A Baltimore County family has donated the use of 65 acres in Green Spring Valley to Park School for athletic fields and a science and nature center. The land, part of a 125-acre farm owned by Lucille Sugar and her late husband, Gordon, a developer of custom homes, has been used for farming since before the Civil War, said their daughter, Susan Sugar Nathan, a local lawyer. The remaining acreage will continue to be leased for farming. Nathan, a Park School alumna and parent of two students there, said the idea of using the land for fields and a nature center came from her father five years ago. Gordon Sugar died two years ago. "My father loved and respected the land," Nathan said.
NEWS
March 27, 2014
Stopping and preventing smoking is a great thing to do ( "City Council passes smoking ban near playgrounds, athletic fields," March 24). The best prevention is keeping kids from starting. Why not just raise the legal age to smoke to 25? That way it would be illegal for young people to smoke, at least in public. If our government can make me wear a seat belt starting at age 16, or set the legal drinking and voting age at 21, it could do the same for smoking. One thing that has really helped is banning smoking indoors.
NEWS
By Yvonne Wenger, The Baltimore Sun | March 24, 2014
Smoking near a playground, swimming pool or ball field in Baltimore could bring a fine of up to $500 under a ban the City Council approved Monday. Mayor Stephanie Rawlings-Blake is expected to sign the legislation, which would make Baltimore the latest local government to ban lighting up near places where children play. The ban would not apply to all of the city's parkland, but would prohibit smoking within 50 feet of recreational areas, such as a schoolyard, baseball diamond or basketball court.
NEWS
By Alison Knezevich, The Baltimore Sun | February 11, 2014
Lighting up a cigarette on playgrounds, athletic fields and other areas in public parks could draw a $50 fine in Baltimore County and $500 in the city under legislation being considered in those jurisdictions. Supporters of bans on tobacco use say establishing no-smoking zones in public parks would protect children from secondhand smoke. Baltimore City Councilman William H. Cole IV introduced legislation last month after constituents complained about smoking at Latrobe Park in Locust Point.
NEWS
Shelley Silwick, Baltimore Sun Media Group | October 2, 2013
Baltimore County Executive Kevin Kamenetz and other local officials gathered for a groundbreaking ceremony Tuesday for the new Gough Park in Perry Hall, marking start of construction of the park named for community founder Harry Dorsey Gough. Officials said the 17-acre park, at the corner of Honeygo Boulevard and East Joppa Road, is designed to help address a shortage of playing fields in the Perry Hall community. "The trees that are slow to grow bear the best fruit," said Kamenetz, quoting from Moliere, a 17th century French playwright.
NEWS
By Arthur Hirsch, The Baltimore Sun | August 1, 2013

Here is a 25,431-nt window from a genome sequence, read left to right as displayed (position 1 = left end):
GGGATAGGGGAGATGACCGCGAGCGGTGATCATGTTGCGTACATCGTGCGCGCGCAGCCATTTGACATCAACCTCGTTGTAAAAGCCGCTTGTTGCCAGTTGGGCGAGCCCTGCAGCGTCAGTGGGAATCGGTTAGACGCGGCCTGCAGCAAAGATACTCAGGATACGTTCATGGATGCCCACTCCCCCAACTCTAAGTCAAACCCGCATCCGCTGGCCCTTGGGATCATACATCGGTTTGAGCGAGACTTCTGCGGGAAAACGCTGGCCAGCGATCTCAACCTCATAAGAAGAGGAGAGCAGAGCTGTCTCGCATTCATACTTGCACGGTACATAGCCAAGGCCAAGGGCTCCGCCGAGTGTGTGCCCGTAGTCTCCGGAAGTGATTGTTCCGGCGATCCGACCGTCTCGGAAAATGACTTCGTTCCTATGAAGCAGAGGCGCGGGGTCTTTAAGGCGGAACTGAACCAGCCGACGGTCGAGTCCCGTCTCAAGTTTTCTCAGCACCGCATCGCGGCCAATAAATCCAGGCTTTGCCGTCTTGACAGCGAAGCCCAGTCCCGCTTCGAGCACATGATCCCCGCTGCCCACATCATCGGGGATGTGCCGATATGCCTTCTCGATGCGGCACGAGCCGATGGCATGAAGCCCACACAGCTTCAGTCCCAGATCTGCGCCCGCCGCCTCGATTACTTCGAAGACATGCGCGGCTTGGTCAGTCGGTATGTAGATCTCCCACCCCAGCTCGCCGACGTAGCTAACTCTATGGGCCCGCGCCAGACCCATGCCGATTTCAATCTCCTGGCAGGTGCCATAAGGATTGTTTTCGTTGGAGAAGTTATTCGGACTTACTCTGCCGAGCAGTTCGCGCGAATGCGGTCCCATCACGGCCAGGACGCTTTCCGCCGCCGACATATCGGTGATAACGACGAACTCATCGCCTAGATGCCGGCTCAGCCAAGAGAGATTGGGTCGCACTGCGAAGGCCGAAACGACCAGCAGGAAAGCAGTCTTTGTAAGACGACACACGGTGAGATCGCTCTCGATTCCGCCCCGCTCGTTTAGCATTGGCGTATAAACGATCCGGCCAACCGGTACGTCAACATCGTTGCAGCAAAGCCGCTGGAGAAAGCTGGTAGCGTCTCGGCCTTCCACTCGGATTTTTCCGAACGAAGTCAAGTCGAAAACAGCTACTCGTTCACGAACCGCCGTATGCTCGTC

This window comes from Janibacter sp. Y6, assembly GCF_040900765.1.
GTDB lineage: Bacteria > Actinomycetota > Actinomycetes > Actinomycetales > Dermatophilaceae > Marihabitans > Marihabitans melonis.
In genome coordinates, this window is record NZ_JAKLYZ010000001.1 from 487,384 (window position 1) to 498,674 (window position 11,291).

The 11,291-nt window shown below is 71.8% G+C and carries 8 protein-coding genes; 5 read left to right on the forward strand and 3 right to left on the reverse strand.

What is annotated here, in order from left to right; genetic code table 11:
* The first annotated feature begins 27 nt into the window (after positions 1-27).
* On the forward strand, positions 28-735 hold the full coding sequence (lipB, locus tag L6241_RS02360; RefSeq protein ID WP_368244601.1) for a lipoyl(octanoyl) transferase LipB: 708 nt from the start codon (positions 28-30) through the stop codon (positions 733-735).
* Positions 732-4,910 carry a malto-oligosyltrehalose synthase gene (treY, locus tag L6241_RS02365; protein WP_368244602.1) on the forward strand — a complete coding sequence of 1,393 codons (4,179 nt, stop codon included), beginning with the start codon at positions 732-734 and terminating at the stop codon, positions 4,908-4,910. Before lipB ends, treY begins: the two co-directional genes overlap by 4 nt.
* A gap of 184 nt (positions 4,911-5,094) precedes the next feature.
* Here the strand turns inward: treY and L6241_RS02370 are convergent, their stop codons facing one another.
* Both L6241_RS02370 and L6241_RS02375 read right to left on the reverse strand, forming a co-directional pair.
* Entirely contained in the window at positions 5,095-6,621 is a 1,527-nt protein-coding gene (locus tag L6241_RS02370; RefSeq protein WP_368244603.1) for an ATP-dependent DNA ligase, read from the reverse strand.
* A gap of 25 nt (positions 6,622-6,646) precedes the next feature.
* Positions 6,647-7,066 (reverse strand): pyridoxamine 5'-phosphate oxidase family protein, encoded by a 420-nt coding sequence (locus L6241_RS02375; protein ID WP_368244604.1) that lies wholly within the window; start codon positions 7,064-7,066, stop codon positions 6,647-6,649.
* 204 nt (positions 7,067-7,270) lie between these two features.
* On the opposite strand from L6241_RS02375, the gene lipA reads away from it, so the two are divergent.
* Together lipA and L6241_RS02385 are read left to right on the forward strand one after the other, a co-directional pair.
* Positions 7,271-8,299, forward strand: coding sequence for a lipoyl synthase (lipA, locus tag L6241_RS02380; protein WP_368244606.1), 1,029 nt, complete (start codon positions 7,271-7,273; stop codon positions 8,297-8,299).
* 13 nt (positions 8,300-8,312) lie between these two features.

Volunteers who run programs for the Hereford Zone Recreation and Parks Council in northern Baltimore County are celebrating after a local philanthropist donated 40 acres of farmland they hope to turn into atheltic fields. The land was donated by Louis Grasmick, owner of Grasmick Lumber and husband of former Maryland School Superintendent Nancy Grasmick. "We're excited about it," said Eric van den Beemt, who is in charge of land acquisition for the Hereford council, one of 39 such county rec councils.
ENTERTAINMENT
Richard Gorelick and The Baltimore Sun | July 7, 2013
Sunday, July 7, is the 30th anniversary for Morning Edition Cafe in Butchers Hill. It's also its last day. After three decades, Brian Beaven is closing up his Vermont-style cafe, where the specialty was always breakfast, even in the early years when it was also served dinner. When it opened in 1983, Morning Edition was one of the city's first restaurants to specialize in brunch, and few Baltimoreans back then were familiar with the Butchers Hill neighborhood, much less thought of it as a dining destination.
NEWS
By Sheridan Lyons and Sheridan Lyons,SUN STAFF | October 8, 2000
As football season was about to open this fall, vandals smashed through the gates and gouged tread marks into the fields of the Mount Airy Youth Athletic Association. It wasn't the first time an opening day for a sports league in Mount Airy had been threatened. In April, with baseball season about to begin, vandals took sledgehammers to the concrete dugouts. "This year has been the worst ever for vandalism," said Richard Gardner, athletic director for the athletic association, which uses the Mount Airy Volunteer Fire Company carnival grounds for its activities.
NEWS
By TaNoah Morgan and TaNoah Morgan,SUN STAFF | December 30, 1998
The city of Annapolis wants to do a good thing: renovate land around Germantown Elementary into athletic fields for the community. Germantown parents want to do a good thing, too: raise money for their school by using the same land as a parking lot for special events.Mayor Dean L. Johnson is trying to figure out how to do both on the 34 acres to keep the school's PTA, the Citizens Advisory Committee, the community and visitors to the city happy."It's trying to get competing interests squeezed onto one small site," Johnson said.
NEWS
By Andrea F. Siegel, The Baltimore Sun | April 25, 2013
An Anne Arundel County judge handed the Key School a victory Tuesday, allowing the 55-year-old Annapolis private school to go ahead with plans to turn the 70-acre Annapolis Golf Club into an outdoor campus for athletics. A request by residents of the surrounding Annapolis Roads community to block the proposed landscape of playing fields, tennis courts, parking lot and a maintenance facility was turned down by Circuit Judge Paul G. Goetzke. An appeal, however, is possible. "This is an important day for us," said Marcella Yedid, head of the school, noting that the school has been working with Anne Arundel County on the site plan.